Archive for January, 2015

Capturing the Imagination

“In the darkness something was happening at last.  A voice had begun to sing.  It was very far away and Digory found it hard to decide from what direction it was coming.  Sometimes it seemed to come from all directions at once.  Sometimes he almost thought it was coming out of the earth beneath them.  Its lower notes were deep enough to be the voice of the earth herself.  There were no words.  There was hardly even a tune.  But it was, beyond comparison, the most beautiful noise he had ever heard. … Then two wonders happened at the same moment.  One was that the voice was suddenly joined by other voices; more voices than you could possibly count.  They were in harmony with it, but far higher up the scale; cold, tingling, silvery voices.  The second wonder was that the blackness overhead, all at once, was blazing with stars.  They didn’t come out gently one by one, as they do on a summer evening.  One moment there had been nothing but darkness; next moment a thousand, thousand points of light leaped out – single stars, constellations, and planets, brighter and bigger than any in our world.  There were no clouds.  The new stars and the new voices began at exactly the same time.  If you had seen and heard it, as Digory did, you would have felt quite certain that it was the stars themselves who were singing, and that it was the First Voice, the deep one, which had made them appear and made them sing.”  – CS Lewis, “The Magician’s Nephew”.

Word pictures can do different things.  In the last post about Nathan’s story to David, the power of the picture was in the relationship it had with David personally.  It was designed to give David a mirror in which to see a reflection of his crime, and to play upon David’s own emotional keyboard.  It was earthy and practical.  It appealed to some of the most fundamental emotions.  And it did its job magnificently.  But not all word pictures are designed to show us something about ourselves.  Sometimes they can take us into an entirely different place, through the portal of our imaginations.

The excerpt above is from the creation of Narnia.  The humans have stumbled upon this fresh new world, just as Aslan is beginning to create it.  They watch and listen as he sings it into existence.  Here is one of my favorite pictures:

“The eastern sky changed from white to pink and from pink to gold.  The Voice rose and rose, till all the air was shaking with it.  And just as it swelled to the mightiest and most glorious sound it had yet produced, the sun arose.” 

The sun arose!  That word pictures captures me every time I read it.  I can just imagine it happening.  I know, of course, that it isn’t real.  I know that Narnia doesn’t really exist, and no lion sang any world (to our knowledge!) into being.  But it gives my spirit a push into a world of wonderment and awe.  It makes me think about what it really WAS like when our world was created.  Our God may not have sung, but He spoke.  I can almost feel the air shaking with the power and authority of His Voice.  Could the sun have burst forth like this?  How did the trees form and flowers grow?  Did they pop out of the ground and then shoot up into the air like time-lapse photography?  And what about the stars?  Scripture says they did and do sing!  Somehow I can imagine their voices as being silvery and tingly.  And even if they aren’t, it leaves me with a sense of awe to ponder it.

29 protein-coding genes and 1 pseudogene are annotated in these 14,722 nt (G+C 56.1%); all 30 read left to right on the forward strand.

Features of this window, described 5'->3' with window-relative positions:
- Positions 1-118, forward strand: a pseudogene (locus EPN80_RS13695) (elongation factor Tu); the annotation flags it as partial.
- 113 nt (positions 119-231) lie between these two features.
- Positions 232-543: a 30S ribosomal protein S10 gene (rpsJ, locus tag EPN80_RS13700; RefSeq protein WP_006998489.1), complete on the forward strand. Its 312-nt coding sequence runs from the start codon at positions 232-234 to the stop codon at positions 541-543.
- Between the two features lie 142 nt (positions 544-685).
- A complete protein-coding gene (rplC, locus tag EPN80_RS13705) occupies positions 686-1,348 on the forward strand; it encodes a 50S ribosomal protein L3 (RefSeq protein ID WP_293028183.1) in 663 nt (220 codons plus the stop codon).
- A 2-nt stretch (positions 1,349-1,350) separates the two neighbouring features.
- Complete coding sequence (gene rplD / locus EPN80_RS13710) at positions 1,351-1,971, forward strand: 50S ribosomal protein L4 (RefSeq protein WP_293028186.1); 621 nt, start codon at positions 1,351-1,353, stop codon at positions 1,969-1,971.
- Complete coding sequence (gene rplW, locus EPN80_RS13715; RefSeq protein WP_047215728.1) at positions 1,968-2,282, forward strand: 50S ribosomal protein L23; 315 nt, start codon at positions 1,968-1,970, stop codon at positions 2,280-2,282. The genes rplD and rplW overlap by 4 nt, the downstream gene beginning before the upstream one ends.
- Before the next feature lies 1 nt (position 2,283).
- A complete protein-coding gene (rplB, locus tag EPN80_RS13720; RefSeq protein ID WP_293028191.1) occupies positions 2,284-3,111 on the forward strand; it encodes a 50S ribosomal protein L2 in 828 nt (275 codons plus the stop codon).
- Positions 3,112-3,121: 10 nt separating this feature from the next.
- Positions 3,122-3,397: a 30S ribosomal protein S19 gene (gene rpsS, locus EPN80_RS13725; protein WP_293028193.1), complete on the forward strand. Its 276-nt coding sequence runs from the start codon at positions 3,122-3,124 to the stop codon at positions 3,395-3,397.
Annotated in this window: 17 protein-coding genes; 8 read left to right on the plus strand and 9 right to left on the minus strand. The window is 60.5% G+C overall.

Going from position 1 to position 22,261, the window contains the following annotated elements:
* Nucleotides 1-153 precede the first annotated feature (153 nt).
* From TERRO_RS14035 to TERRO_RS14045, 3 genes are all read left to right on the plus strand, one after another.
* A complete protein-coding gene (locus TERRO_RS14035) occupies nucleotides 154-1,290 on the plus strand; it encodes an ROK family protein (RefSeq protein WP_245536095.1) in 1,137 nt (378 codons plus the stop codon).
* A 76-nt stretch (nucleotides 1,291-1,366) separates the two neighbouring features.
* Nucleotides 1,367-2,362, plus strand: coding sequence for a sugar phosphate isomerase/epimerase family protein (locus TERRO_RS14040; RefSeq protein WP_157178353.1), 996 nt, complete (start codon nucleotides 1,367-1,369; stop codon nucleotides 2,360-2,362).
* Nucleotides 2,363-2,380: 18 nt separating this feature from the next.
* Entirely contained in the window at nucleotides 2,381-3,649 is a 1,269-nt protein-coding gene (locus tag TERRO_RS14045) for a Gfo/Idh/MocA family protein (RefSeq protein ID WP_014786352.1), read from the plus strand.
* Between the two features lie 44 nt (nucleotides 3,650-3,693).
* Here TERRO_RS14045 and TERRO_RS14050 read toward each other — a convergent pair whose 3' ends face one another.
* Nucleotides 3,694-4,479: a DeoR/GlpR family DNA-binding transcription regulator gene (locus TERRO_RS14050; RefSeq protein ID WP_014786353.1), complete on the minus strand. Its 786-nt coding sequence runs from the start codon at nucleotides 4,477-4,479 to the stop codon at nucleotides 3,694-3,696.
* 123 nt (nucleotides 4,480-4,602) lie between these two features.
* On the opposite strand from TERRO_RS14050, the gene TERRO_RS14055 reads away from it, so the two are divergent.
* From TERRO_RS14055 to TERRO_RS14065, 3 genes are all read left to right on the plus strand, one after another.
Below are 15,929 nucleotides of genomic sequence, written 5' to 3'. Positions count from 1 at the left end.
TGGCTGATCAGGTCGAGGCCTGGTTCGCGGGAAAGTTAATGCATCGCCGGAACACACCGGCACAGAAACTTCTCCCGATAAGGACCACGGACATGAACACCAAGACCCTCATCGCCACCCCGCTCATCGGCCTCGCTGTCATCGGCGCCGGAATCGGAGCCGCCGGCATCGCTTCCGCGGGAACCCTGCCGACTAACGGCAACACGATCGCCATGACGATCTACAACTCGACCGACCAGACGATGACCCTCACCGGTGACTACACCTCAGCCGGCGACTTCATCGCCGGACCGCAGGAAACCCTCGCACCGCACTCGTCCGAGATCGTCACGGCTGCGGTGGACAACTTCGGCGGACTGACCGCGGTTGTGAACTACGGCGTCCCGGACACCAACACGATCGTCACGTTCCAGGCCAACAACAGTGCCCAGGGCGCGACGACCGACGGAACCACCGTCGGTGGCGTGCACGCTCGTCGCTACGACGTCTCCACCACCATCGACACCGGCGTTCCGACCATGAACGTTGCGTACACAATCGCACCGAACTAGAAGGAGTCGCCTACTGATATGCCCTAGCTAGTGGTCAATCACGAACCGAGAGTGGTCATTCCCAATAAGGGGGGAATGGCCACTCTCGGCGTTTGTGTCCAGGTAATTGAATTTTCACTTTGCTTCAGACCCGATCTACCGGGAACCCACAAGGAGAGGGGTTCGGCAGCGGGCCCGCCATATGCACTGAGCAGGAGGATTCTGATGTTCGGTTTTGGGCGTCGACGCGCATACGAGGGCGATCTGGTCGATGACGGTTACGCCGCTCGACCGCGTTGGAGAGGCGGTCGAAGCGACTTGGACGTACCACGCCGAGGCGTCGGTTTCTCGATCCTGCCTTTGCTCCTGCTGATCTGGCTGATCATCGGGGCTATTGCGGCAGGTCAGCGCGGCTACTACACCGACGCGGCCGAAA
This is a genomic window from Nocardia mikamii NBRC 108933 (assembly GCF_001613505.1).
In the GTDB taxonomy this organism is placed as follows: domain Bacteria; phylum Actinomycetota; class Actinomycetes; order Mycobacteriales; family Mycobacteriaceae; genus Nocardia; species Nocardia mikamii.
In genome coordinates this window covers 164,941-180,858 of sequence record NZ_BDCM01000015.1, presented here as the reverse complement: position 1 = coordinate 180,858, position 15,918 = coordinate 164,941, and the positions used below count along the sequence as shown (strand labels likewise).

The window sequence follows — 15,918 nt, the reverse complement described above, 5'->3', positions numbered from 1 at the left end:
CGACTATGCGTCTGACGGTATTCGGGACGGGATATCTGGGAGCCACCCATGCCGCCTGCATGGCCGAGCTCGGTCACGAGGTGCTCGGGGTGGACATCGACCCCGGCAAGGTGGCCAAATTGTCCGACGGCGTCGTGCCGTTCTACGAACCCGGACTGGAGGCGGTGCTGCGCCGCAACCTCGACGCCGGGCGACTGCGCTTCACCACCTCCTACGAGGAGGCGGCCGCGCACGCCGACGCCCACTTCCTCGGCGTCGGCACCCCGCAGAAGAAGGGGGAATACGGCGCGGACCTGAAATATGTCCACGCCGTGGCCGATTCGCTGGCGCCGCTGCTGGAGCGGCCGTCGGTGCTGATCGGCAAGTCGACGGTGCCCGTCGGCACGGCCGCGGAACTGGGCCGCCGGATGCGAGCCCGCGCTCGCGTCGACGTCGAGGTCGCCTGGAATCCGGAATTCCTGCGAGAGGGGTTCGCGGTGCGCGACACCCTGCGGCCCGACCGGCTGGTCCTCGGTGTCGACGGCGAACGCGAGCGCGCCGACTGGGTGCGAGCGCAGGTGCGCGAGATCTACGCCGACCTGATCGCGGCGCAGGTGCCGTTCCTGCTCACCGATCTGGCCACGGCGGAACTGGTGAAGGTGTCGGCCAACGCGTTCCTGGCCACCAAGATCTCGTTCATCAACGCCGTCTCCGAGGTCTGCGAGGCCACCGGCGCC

I may have never gotten there on my own.  The pictures that Lewis painted in his story opened the door into a new realm for my imagination.  He gave me a picture that took me out of my own world and into one with an entirely different structure.  The sense of wonderment gave me the freedom to see what I have always known from a new perspective.  His pictures opened a door for me to ponder the amazing mystery of our own Creator.  For me, this strikes a deep, deep chord.  My imagination and my spirit can go there easily because I resonate so deeply with the God who Made.

What kind of word pictures spark your imagination?  Do they take you into another place, to think of things bigger than yourself, to ponder a mystery or a marvel about the nature of God?  What kinds of pictures give you the freedom to look at the known from an entirely different view?  Wherever you find one, treasure it!



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Inside the Story

Nathan:  My lord, I have a story to tell you.
David: Say on.
Nathan:  There were two men in a town, one was very rich and the other very poor.  The rich man had great flocks of sheep.  The poor man had only one little ewe lamb.  This lamb was like a member of the family.  His kids grew up with the little lamb and played with it like it was their sister.  The poor man cared for it and let it drink out of his own cup.  They even took naps together with the lamb sleeping in his arms.  Well, one day, the rich man had a friend in town and he wanted to prepare a nice dinner.  Instead of having his servants butcher one of his own sheep to prepare for the meal, he went and stole the ewe lamb from the poor man and butchered it for their dinner.
David (furious):  As surely as there is a God in heaven, that man deserves to die!  But not before he pays four times over the value of the ewe lamb and THEN he deserves to die for his utter lack of pity!
Nathan:  That rich man was YOU.


Every time I read this passage in Scripture I think about the power of Nathan’s story.  He didn’t come to the king and say, “Listen, bud, you screwed up bad.  You coveted someone else’s wife, you killed an innocent man and committed a monumental act of injustice.”  Nathan could easily have done so.  Many times the prophets did address the kings in that straightforward manner.  And David would have listened.  But not here.  Nathan brought a finely crafted word picture to cause David to feel the full emotional weight of what he had done.